Islam stipulates what conditions must prevail from before man is conceived, in what kind of seedbed the seed must be planted, what kind of person the man should be who will plant the seed. Then later, after marriage, Islam has rules for when the child is conceived. Islam seeks to put right all aspects of manís life, aiming, as it does, to produce integrated and virtuous human beings. (175)
21 May 1979 (31 Urdibihisht 1358 AHS)
Islamic law contains provisions for the period before marriage takes place, because it is through marriage that human beings are created. When you want to get married, no other system of laws in the world is concerned with how you should go about this. As far as other laws are concerned, you need only register your marriage at the registry office, the rest is up to you. Islam, however, pays attention to the period before marriage, for it is from marriage that a child springs, and he must have sound beginnings.
Like an extremely caring and affectionate farmer who, to ensure that his crop turns out well, selects only seeds of the best kind, planting them in fertile soil and nourishing them with only pure water, Islam seeks to produce true human beings, and it sets out to do this even before the childís parents have married by telling the woman what kind of man she should choose for a husband and the man what kind of woman he should choose for a wife, it gives them the rules for this. It has rules covering the marriage and afterwards when the woman is with child, then following that for the period of the childís upbringing.
For Islam seeks to create a true human being, and it begins at the very beginning when the foundations of a childís life are first laid. So it pays attention to such affairs, whereas all other laws in the world ignore them.
Other laws pay scant regard to how a man acts in the privacy of his own home, they adopt the attitude that as long as the person remains indoors and does not disturb the peace and order in society, he can do what he likes. Islam is not this way. Islam seeks to create upright human beings so that even at home they do nothing illegal or immoral. Islam wants man to behave at home as he would in the street, as he would in public. It seeks to make man a true human being in all circumstances. (176)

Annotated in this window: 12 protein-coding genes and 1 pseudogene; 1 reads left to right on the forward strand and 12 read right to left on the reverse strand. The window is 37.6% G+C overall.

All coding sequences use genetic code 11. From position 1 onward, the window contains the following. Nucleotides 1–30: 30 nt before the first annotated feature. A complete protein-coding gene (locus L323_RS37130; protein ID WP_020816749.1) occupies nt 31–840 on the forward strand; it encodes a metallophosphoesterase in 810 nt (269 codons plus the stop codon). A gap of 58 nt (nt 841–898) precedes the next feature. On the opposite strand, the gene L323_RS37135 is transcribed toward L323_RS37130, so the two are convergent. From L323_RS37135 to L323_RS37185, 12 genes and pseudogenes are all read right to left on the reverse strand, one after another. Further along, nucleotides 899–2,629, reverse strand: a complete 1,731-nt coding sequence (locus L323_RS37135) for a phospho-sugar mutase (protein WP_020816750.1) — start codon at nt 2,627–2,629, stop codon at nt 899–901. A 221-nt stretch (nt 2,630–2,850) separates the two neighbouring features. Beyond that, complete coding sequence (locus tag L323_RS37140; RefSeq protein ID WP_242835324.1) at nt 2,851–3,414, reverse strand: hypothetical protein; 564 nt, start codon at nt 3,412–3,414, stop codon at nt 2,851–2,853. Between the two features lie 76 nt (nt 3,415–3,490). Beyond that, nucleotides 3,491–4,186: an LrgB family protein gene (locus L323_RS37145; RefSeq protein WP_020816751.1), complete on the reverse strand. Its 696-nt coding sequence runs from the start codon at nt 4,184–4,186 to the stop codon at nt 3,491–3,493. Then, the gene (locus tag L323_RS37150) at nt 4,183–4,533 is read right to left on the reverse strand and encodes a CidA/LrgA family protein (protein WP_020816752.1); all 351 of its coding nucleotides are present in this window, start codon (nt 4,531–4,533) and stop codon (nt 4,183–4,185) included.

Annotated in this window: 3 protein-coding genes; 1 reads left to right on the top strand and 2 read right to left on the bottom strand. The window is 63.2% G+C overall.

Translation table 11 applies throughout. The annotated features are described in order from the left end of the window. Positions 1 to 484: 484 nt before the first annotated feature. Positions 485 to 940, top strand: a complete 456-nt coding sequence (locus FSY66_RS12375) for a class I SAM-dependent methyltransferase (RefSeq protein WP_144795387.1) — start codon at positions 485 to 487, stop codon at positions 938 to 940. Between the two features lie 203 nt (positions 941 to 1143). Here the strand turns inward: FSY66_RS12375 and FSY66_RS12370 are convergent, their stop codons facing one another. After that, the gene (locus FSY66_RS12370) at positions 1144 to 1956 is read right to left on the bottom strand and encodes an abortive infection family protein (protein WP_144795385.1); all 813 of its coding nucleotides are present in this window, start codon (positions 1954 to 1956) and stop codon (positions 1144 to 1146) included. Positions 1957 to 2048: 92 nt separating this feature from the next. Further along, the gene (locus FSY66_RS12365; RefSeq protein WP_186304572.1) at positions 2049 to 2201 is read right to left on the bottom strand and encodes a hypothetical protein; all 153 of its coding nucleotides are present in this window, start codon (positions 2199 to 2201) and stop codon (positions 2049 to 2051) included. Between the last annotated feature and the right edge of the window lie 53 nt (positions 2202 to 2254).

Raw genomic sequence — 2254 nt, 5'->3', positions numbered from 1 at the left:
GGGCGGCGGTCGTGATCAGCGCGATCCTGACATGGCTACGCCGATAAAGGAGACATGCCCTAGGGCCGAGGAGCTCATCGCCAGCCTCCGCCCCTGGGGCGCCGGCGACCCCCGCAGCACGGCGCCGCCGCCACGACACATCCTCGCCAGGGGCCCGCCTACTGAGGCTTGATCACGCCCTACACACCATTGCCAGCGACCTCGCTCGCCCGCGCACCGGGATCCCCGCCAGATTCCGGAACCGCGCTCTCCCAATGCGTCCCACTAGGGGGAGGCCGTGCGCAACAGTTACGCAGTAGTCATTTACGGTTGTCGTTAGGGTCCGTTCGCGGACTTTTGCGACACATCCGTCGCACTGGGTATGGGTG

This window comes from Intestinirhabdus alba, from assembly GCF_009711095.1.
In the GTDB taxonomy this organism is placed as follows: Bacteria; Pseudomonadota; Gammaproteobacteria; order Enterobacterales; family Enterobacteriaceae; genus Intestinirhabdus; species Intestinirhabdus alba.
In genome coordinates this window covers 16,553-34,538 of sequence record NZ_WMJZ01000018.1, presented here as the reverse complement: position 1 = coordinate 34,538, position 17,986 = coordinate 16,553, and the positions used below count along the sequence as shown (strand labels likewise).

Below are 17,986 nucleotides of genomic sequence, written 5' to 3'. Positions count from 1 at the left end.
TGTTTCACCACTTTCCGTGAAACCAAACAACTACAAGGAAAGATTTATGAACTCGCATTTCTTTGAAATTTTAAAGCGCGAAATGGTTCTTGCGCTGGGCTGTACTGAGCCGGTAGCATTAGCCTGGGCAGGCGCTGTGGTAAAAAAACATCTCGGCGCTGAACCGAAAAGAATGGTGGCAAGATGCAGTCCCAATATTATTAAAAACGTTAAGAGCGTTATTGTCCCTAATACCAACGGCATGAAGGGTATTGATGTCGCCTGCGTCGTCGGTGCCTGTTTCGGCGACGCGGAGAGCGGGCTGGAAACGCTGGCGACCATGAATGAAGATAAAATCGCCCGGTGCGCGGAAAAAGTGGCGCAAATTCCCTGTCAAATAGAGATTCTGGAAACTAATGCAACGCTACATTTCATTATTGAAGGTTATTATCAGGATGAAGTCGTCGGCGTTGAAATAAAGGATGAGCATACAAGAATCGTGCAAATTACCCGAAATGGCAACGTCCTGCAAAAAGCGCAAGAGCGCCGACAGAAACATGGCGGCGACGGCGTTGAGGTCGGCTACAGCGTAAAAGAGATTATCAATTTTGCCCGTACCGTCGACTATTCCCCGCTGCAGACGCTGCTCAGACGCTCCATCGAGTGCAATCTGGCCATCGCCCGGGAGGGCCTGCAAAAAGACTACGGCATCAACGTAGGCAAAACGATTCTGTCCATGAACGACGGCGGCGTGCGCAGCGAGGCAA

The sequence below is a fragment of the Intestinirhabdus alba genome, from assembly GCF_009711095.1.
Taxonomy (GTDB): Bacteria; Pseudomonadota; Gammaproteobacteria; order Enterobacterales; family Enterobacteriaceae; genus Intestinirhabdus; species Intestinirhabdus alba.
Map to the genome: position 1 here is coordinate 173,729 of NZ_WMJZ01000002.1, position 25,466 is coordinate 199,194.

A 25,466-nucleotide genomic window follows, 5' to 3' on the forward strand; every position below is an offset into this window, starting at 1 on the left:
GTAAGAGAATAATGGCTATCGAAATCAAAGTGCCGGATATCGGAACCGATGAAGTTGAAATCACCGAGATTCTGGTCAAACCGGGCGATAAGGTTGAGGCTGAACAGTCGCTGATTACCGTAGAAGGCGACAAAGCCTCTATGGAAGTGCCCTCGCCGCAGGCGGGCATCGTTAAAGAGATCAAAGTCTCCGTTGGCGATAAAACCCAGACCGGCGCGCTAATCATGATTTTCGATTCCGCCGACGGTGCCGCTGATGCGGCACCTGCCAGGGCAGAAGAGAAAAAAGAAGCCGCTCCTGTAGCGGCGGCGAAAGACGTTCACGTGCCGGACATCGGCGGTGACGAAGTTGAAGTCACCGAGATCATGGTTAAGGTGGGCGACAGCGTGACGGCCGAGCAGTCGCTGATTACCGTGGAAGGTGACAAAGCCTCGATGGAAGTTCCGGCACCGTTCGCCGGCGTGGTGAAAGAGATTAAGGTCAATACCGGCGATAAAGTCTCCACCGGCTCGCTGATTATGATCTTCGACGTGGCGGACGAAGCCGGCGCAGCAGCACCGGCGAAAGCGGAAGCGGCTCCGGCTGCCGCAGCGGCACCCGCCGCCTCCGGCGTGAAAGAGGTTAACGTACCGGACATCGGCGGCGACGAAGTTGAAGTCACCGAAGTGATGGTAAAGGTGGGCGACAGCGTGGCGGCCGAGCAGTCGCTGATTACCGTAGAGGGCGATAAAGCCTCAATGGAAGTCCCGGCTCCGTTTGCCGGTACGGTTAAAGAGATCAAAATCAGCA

10 June 1979 (20 Khurdad 1358 AHS)
No teachings other than those of the prophets are concerned with who you choose as a wife or who the woman chooses as a husband. They consider it none of their concern. Not one of their laws covers this area or what duties are incumbent on the mother when she is with child, when she is breastfeeding and when raising the child, or what the father must do in rearing his child. Corporeal laws, and systems other than those of the prophets, are not concerned with such matters.
They are concerned only with preventing the individual from committing corrupt acts when he enters society, and even then they only make it their business when such acts are likely to cause disorder. Otherwise, they do not consider indulging in corrupt acts of the bacchanalian type as wrong; indeed they encourage such behaviour. They are not concerned with manís moral refinement or with creating a true human being. In their view, the only difference between humans and animals is that man has progressed more, he can make aeroplanes whereas animals cannot, he can become a physician, an animal cannot. The limits for such laws exist in the physical realm.
Islam, however, is concerned with everything. It concerns itself even with the period before a couple marry so that their offspring will become morally sound, upright human beings. So it has instructions stipulating what kind of person you should choose for your spouse. Why does it do this? Well, we can compare it with a farmer who wants to produce a good crop. First, he must consider the land, making sure it is fertile land, then the seeds he is to plant, they too must be of fine quality, and then what the seeds need to grow. All these things he must take into account to ensure as far as possible that his crop will be a good one and he will profit from it.
Islam does the same, only with regard to human beings. So it stipulates what kind of person you should choose for a spouse so that a virtuous human being is produced. It has instructions covering the marriage and what conditions should be fulfilled, there are also instructions pertaining to the time a child is conceived, to the period when the woman is with child and when the infant is being suckled.
This is because the monotheistic schools of thought, of which Islam is the most comprehensive, have come to produce true human beings. They havenít come to produce a creature with human intelligence but whose limits and aims are those of an animal. No, they have come to produce human beings in the true sense of the word. (177)
4 July 1979 (13 Tir 1358 AHS)
Let them come and see what Islam says, how it is with an individual from the time he/she wishes to marry to ensure that the child this union produces is a good child. How later it has rules for how the infant should be reared by his mother, how he should be treated at school and for all stages of his life until the end. Islam seeks to guide you along a straight path. (178)